obviously, we want free, fair, democratic, transparent elections to take place in Haiti as well. And we’ll look into these allegations and the letter and comment later. We just -- I’m sure we’ll review it and respond appropriately.
The reporter asking the question pointed out that indeed, this wasn’t the first time the issue had come up:

Months ago we reported on disaster capitalists that were setting themselves up to profit from the relief and reconstruction in Haiti, among them were many of the same contractors who found themselves surrounded in controversy after Hurricane Katrina. Yesterday The Hill reported on the use of lobbyists by many of these same companies:
A number of construction and disaster-response firms have hired Washington lobbyists to help navigate the contracting process for rebuilding Haiti.
The article reports on the companies' eagerness for U.S. reconstruction funds to be disbursed, not, apparently, out of any humanitarian concern (as no such sentiments are voiced in the article), but because the contractors are eager to make a profit.

Robert Naiman writes today at Huffington Post:

There are many legitimate criticisms to be made of the electoral system in the United States as we know it. But it could be much worse. We could be confronted with the electoral system that Haitians are currently facing in elections scheduled for November 28.

In Haiti, as things are currently run, political parties are completely excluded from participation if the people currently in power don't like them, including Haiti's largest political party, the Fanmi Lavalas party of deposed and exiled former President Jean-Bertrand Aristide.

It is a telling fact of our political-media culture that while American newspapers regularly carry articles, op-eds and editorials raising the alarm about democracy and human rights in countries where the U.S. has little influence, the major U.S. media are virtually silent about extreme violations of democratic rights in Haiti, a country where the U.S. has tremendous influence. (Two rare, praiseworthy exceptions have been the Miami Herald, which last month published this op-ed by Ira Kurzban, and the reporting of the AP's Jonathan Katz.)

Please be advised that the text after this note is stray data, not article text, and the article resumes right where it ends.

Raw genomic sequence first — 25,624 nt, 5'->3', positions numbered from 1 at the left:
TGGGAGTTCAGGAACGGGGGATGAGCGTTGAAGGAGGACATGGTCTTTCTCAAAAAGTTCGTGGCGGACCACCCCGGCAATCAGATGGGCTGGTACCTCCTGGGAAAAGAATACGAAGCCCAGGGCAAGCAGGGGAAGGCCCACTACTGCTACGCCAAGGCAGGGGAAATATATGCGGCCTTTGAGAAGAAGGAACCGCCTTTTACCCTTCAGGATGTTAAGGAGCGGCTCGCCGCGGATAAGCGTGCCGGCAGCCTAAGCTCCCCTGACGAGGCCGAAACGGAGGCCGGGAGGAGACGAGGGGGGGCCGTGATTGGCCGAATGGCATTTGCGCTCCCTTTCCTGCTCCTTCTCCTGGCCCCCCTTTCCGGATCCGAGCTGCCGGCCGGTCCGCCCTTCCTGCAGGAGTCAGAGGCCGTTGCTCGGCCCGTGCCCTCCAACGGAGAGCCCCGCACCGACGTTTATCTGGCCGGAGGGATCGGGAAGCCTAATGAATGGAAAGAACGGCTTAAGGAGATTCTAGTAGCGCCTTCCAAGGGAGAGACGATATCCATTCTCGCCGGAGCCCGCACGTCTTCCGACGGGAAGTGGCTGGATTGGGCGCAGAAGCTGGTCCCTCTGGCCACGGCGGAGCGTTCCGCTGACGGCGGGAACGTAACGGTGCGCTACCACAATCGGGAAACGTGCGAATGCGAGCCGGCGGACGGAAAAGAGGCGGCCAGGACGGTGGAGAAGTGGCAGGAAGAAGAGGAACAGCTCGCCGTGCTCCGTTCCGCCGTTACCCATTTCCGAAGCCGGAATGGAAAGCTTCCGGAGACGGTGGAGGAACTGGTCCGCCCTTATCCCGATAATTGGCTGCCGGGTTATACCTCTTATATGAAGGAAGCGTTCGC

Naiman then goes on to point out that part of the U.S. influence comes from the U.S. funding for the elections, already underway, despite these political party exclusions.

An Inter Press Service article this week reports on widespread discontent with the planned November 28 elections. Surveying people in Port-au-Prince from a variety of socio-economic backgrounds, journalist Judith Scherr reports that
Residents of a number of camps recently told IPS they are neither ready nor willing to participate in the Nov. 28 elections, for which the international community is paying two-thirds of the $29 million cost.
and that
Only the more middle-class people interviewed said they planned to go to the polls.
Scherr describes some IDP’s sentiments, exemplified by a recent demonstration slogan "We are not going to the election in tents. We want housing before elections”, and noting that
In Camp Noailles, just outside Port-au-Prince, no one IPS spoke with planned to vote. A new president should come with plans to bring schools and jobs, "but most people come with a plan that doesn't work," one resident said.

Jonathan Katz reports for the Associated Press on the status of aid the US had pledged for reconstruction efforts in Haiti. The verdict: “Not a cent of the $1.15 billion the U.S. promised for rebuilding has arrived.” Rich nations not living up to their pledges is a topic we have reported on previously, but the effects were recently highlighted when a storm swept through Haiti last week, killing at least five. Although it lasted just 30 minutes, the storm had dire consequences for the displaced earthquake survivors throughout the country. Describing the situation, Jesuit Refugee Service/USA wrote:
In camp Automeca the situation is very dramatic. The people who were not evicted from the camp and forced to relocate two months ago are now living on a very fragile piece of land, on the downhill slope where the latrines were previously located. The camp has become a sea of mud and the air is dominated by a staggering odor left behind by human waste. We found the residents practically nude, scrambling to clean belongings and cut the branches and trunks of fallen trees. The rains and winds had tattered some of the tens and destroyed others. We don’t yet have a firm number on how many were destroyed, but it is much the same as in the rest of the camps – many will not sleep tonight and they have nowhere to go.